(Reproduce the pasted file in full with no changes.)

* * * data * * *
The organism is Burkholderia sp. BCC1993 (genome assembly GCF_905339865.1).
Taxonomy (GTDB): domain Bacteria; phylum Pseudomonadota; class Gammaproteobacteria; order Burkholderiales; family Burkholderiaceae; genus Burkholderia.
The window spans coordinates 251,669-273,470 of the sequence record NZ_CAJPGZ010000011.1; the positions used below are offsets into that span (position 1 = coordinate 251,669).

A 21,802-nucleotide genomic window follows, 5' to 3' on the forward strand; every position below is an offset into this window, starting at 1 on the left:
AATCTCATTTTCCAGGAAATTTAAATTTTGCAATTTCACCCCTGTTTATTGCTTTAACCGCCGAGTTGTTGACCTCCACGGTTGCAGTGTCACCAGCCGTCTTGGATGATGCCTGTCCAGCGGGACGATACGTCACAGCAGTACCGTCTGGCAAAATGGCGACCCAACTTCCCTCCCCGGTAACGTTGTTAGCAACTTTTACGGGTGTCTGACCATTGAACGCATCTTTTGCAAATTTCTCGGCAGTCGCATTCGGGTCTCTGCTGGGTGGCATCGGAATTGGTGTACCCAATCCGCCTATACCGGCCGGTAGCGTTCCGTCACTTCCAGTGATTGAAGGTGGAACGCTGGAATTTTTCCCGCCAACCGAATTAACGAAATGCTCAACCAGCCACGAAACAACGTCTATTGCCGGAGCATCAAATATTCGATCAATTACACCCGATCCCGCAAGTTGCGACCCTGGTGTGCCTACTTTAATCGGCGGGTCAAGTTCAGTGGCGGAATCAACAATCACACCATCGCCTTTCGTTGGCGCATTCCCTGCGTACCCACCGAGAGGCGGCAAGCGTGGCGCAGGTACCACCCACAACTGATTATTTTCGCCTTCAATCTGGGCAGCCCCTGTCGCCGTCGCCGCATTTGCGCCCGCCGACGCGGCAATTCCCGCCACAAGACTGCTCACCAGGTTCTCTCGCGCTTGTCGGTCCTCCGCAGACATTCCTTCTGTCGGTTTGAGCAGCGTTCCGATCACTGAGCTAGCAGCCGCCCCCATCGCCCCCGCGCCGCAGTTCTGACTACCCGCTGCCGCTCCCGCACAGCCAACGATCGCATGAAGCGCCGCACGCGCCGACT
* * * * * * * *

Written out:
The organism is Burkholderia sp. BCC1993 (genome assembly GCF_905339865.1).
Taxonomy (GTDB): domain Bacteria; phylum Pseudomonadota; class Gammaproteobacteria; order Burkholderiales; family Burkholderiaceae; genus Burkholderia.
The window spans coordinates 251,669-273,470 of the sequence record NZ_CAJPGZ010000011.1; the positions used below are offsets into that span (position 1 = coordinate 251,669).

A 21,802-nucleotide genomic window follows, 5' to 3' on the forward strand; every position below is an offset into this window, starting at 1 on the left:
AATCTCATTTTCCAGGAAATTTAAATTTTGCAATTTCACCCCTGTTTATTGCTTTAACCGCCGAGTTGTTGACCTCCACGGTTGCAGTGTCACCAGCCGTCTTGGATGATGCCTGTCCAGCGGGACGATACGTCACAGCAGTACCGTCTGGCAAAATGGCGACCCAACTTCCCTCCCCGGTAACGTTGTTAGCAACTTTTACGGGTGTCTGACCATTGAACGCATCTTTTGCAAATTTCTCGGCAGTCGCATTCGGGTCTCTGCTGGGTGGCATCGGAATTGGTGTACCCAATCCGCCTATACCGGCCGGTAGCGTTCCGTCACTTCCAGTGATTGAAGGTGGAACGCTGGAATTTTTCCCGCCAACCGAATTAACGAAATGCTCAACCAGCCACGAAACAACGTCTATTGCCGGAGCATCAAATATTCGATCAATTACACCCGATCCCGCAAGTTGCGACCCTGGTGTGCCTACTTTAATCGGCGGGTCAAGTTCAGTGGCGGAATCAACAATCACACCATCGCCTTTCGTTGGCGCATTCCCTGCGTACCCACCGAGAGGCGGCAAGCGTGGCGCAGGTACCACCCACAACTGATTATTTTCGCCTTCAATCTGGGCAGCCCCTGTCGCCGTCGCCGCATTTGCGCCCGCCGACGCGGCAATTCCCGCCACAAGACTGCTCACCAGGTTCTCTCGCGCTTGTCGGTCCTCCGCAGACATTCCTTCTGTCGGTTTGAGCAGCGTTCCGATCACTGAGCTAGCAGCCGCCCCCATCGCCCCCGCGCCGCAGTTCTGACTACCCGCTGCCGCTCCCGCACAGCCAACGATCGCATGAAGCGCCGCACGCGCCGACT